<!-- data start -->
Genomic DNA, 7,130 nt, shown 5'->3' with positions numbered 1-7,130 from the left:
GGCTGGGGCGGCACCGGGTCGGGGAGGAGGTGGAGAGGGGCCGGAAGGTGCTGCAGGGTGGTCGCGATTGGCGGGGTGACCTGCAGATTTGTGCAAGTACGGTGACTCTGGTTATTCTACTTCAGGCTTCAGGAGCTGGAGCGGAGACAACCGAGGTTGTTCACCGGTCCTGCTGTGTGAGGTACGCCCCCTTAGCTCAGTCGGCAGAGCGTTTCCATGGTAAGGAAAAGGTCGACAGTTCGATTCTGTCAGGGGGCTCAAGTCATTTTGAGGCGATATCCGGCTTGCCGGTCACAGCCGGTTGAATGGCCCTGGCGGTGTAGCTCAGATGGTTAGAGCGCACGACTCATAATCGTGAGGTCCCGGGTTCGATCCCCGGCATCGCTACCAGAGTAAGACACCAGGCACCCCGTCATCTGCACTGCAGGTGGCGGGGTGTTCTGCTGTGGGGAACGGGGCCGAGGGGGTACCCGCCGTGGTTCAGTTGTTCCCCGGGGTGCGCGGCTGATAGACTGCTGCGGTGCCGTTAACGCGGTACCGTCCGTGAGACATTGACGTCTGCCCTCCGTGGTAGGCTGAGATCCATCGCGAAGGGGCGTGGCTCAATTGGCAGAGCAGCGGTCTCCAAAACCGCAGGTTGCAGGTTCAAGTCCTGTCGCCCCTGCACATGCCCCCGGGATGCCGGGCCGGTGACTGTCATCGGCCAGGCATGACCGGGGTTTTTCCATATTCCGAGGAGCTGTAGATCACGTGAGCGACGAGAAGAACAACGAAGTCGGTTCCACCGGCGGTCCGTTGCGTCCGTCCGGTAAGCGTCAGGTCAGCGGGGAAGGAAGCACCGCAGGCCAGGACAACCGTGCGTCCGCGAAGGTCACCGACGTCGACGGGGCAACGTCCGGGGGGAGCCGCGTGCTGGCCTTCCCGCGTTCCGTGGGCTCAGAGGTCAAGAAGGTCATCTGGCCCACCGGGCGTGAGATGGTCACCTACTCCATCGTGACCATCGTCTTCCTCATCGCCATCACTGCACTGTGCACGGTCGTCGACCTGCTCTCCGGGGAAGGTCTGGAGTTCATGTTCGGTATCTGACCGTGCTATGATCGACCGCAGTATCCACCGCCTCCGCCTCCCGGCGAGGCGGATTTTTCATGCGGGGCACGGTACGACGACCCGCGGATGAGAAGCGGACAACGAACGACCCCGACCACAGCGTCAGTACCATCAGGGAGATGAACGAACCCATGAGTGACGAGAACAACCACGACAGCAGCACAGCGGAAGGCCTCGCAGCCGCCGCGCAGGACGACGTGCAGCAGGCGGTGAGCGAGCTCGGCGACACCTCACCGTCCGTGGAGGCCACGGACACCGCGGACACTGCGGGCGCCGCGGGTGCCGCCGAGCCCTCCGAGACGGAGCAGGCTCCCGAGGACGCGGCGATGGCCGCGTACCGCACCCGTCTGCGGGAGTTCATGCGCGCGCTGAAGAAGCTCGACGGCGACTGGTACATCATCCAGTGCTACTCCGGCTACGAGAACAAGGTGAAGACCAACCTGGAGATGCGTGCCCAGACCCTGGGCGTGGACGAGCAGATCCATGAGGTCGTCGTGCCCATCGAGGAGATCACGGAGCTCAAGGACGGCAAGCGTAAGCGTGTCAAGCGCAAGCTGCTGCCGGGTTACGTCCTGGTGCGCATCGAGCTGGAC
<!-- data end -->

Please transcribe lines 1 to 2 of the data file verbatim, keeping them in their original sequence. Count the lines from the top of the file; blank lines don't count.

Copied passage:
Genomic DNA, 7,130 nt, shown 5'->3' with positions numbered 1-7,130 from the left:
GGCTGGGGCGGCACCGGGTCGGGGAGGAGGTGGAGAGGGGCCGGAAGGTGCTGCAGGGTGGTCGCGATTGGCGGGGTGACCTGCAGATTTGTGCAAGTACGGTGACTCTGGTTATTCTACTTCAGGCTTCAGGAGCTGGAGCGGAGACAACCGAGGTTGTTCACCGGTCCTGCTGTGTGAGGTACGCCCCCTTAGCTCAGTCGGCAGAGCGTTTCCATGGTAAGGAAAAGGTCGACAGTTCGATTCTGTCAGGGGGCTCAAGTCATTTTGAGGCGATATCCGGCTTGCCGGTCACAGCCGGTTGAATGGCCCTGGCGGTGTAGCTCAGATGGTTAGAGCGCACGACTCATAATCGTGAGGTCCCGGGTTCGATCCCCGGCATCGCTACCAGAGTAAGACACCAGGCACCCCGTCATCTGCACTGCAGGTGGCGGGGTGTTCTGCTGTGGGGAACGGGGCCGAGGGGGTACCCGCCGTGGTTCAGTTGTTCCCCGGGGTGCGCGGCTGATAGACTGCTGCGGTGCCGTTAACGCGGTACCGTCCGTGAGACATTGACGTCTGCCCTCCGTGGTAGGCTGAGATCCATCGCGAAGGGGCGTGGCTCAATTGGCAGAGCAGCGGTCTCCAAAACCGCAGGTTGCAGGTTCAAGTCCTGTCGCCCCTGCACATGCCCCCGGGATGCCGGGCCGGTGACTGTCATCGGCCAGGCATGACCGGGGTTTTTCCATATTCCGAGGAGCTGTAGATCACGTGAGCGACGAGAAGAACAACGAAGTCGGTTCCACCGGCGGTCCGTTGCGTCCGTCCGGTAAGCGTCAGGTCAGCGGGGAAGGAAGCACCGCAGGCCAGGACAACCGTGCGTCCGCGAAGGTCACCGACGTCGACGGGGCAACGTCCGGGGGGAGCCGCGTGCTGGCCTTCCCGCGTTCCGTGGGCTCAGAGGTCAAGAAGGTCATCTGGCCCACCGGGCGTGAGATGGTCACCTACTCCATCGTGACCATCGTCTTCCTCATCGCCATCACTGCACTGTGCACGGTCGTCGACCTGCTCTCCGGGGAAGGTCTGGAGTTCATGTTCGGTATCTGACCGTGCTATGATCGACCGCAGTATCCACCGCCTCCGCCTCCCGGCGAGGCGGATTTTTCATGCGGGGCACGGTACGACGACCCGCGGATGAGAAGCGGACAACGAACGACCCCGACCACAGCGTCAGTACCATCAGGGAGATGAACGAACCCATGAGTGACGAGAACAACCACGACAGCAGCACAGCGGAAGGCCTCGCAGCCGCCGCGCAGGACGACGTGCAGCAGGCGGTGAGCGAGCTCGGCGACACCTCACCGTCCGTGGAGGCCACGGACACCGCGGACACTGCGGGCGCCGCGGGTGCCGCCGAGCCCTCCGAGACGGAGCAGGCTCCCGAGGACGCGGCGATGGCCGCGTACCGCACCCGTCTGCGGGAGTTCATGCGCGCGCTGAAGAAGCTCGACGGCGACTGGTACATCATCCAGTGCTACTCCGGCTACGAGAACAAGGTGAAGACCAACCTGGAGATGCGTGCCCAGACCCTGGGCGTGGACGAGCAGATCCATGAGGTCGTCGTGCCCATCGAGGAGATCACGGAGCTCAAGGACGGCAAGCGTAAGCGTGTCAAGCGCAAGCTGCTGCCGGGTTACGTCCTGGTGCGCATCGAGCTGGAC